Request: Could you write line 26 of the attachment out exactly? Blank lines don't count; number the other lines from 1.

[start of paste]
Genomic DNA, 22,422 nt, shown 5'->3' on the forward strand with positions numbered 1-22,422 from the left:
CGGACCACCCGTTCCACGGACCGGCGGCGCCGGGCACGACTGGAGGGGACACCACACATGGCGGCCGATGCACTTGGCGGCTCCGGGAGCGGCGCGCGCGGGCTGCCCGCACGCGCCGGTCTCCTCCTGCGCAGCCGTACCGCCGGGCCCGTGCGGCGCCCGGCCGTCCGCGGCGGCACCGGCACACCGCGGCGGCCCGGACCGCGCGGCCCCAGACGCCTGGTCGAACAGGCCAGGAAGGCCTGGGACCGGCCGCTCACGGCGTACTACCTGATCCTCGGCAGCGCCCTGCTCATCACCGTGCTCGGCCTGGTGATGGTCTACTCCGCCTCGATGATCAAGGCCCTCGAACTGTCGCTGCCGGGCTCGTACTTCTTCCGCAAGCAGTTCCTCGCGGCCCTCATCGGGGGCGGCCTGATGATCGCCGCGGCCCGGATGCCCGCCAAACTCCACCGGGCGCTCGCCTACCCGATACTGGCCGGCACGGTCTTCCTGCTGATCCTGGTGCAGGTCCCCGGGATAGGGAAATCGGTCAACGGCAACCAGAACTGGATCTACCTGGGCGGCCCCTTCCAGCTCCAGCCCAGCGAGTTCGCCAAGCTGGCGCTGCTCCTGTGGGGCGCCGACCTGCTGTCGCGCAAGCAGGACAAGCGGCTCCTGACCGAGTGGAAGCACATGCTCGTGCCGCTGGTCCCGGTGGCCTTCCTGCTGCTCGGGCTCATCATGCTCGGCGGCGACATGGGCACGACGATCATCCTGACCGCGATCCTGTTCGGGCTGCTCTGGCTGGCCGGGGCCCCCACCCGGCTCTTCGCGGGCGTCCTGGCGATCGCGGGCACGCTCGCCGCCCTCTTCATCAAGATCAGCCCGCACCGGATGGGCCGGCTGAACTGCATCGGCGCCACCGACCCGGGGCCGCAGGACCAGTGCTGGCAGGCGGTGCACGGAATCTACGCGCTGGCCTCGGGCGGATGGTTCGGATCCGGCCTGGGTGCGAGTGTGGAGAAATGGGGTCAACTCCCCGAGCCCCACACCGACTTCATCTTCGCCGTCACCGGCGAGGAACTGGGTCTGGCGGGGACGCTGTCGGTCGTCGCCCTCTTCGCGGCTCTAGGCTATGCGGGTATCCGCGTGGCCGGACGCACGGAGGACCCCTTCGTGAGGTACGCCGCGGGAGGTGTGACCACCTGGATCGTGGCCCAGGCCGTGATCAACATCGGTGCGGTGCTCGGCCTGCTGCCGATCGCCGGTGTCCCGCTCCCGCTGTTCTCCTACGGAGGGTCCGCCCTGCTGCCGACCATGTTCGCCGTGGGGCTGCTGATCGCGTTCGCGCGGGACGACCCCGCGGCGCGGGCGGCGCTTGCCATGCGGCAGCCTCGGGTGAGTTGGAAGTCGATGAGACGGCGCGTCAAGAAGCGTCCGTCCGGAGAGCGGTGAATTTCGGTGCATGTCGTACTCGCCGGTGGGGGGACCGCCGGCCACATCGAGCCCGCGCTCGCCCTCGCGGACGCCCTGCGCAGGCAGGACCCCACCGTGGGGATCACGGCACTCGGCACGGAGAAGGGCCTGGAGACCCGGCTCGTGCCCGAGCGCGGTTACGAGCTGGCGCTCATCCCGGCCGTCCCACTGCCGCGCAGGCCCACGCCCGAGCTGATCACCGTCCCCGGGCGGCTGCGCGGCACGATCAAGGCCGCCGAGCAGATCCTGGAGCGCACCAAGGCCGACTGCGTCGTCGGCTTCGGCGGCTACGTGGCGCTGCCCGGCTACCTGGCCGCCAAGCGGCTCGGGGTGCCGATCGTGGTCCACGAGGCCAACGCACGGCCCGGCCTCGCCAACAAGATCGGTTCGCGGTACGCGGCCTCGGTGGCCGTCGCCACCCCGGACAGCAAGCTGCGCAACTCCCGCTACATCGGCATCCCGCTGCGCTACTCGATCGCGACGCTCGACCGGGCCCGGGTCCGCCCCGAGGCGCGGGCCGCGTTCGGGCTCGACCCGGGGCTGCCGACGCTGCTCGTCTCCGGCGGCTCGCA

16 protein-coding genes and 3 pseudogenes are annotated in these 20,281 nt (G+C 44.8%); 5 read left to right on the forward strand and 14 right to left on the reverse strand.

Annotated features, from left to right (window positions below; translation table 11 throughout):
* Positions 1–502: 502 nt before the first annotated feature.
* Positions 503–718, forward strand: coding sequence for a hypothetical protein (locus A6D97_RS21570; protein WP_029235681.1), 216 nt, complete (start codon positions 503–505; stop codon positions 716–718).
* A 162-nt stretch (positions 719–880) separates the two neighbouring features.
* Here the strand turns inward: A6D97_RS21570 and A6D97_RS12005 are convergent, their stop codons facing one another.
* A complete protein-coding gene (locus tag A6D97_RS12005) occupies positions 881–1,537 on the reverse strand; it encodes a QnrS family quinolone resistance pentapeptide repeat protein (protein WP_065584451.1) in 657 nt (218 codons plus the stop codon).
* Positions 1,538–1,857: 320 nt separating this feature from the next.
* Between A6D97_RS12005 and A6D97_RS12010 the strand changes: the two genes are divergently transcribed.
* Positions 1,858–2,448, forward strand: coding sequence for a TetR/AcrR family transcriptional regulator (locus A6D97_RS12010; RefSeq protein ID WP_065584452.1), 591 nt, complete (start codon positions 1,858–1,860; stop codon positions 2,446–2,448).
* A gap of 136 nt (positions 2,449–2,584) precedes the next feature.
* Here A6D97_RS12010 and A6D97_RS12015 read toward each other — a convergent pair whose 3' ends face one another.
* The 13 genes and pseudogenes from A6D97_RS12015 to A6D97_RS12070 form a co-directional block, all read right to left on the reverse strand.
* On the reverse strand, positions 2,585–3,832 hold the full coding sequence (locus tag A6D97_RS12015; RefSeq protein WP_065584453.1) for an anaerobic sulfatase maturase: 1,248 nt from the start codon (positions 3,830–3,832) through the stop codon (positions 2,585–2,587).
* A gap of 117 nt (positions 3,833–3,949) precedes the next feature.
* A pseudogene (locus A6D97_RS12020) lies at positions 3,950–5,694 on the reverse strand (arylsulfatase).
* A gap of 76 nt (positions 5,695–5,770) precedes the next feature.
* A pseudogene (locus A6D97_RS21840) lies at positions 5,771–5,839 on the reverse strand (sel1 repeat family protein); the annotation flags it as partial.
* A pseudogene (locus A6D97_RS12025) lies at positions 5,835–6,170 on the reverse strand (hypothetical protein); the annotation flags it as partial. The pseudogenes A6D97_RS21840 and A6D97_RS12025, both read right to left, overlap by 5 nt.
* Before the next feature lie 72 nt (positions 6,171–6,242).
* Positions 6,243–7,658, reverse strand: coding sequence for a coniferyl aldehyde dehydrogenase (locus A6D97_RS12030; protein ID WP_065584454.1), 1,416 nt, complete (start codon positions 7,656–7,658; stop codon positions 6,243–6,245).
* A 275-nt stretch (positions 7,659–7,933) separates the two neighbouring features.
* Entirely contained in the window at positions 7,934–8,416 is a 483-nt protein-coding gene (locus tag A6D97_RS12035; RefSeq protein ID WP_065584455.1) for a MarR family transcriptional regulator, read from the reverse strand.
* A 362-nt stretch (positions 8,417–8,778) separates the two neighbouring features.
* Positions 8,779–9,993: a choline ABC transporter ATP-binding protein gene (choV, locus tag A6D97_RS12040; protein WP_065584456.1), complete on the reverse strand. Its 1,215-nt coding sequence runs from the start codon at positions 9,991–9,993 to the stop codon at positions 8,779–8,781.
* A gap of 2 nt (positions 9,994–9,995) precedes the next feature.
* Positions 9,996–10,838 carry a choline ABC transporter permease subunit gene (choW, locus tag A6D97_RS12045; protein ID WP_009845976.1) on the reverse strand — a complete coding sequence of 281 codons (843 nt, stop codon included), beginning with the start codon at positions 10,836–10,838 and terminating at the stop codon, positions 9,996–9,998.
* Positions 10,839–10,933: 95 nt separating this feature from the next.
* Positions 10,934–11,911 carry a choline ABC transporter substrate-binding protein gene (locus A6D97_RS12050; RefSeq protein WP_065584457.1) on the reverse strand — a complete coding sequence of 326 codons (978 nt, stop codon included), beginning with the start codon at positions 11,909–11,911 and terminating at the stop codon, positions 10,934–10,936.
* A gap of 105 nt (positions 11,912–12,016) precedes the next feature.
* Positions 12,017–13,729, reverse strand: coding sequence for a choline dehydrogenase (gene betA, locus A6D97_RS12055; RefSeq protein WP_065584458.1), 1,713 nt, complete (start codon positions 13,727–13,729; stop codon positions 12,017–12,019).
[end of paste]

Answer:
* A 362-nt stretch (positions 8,417–8,778) separates the two neighbouring features.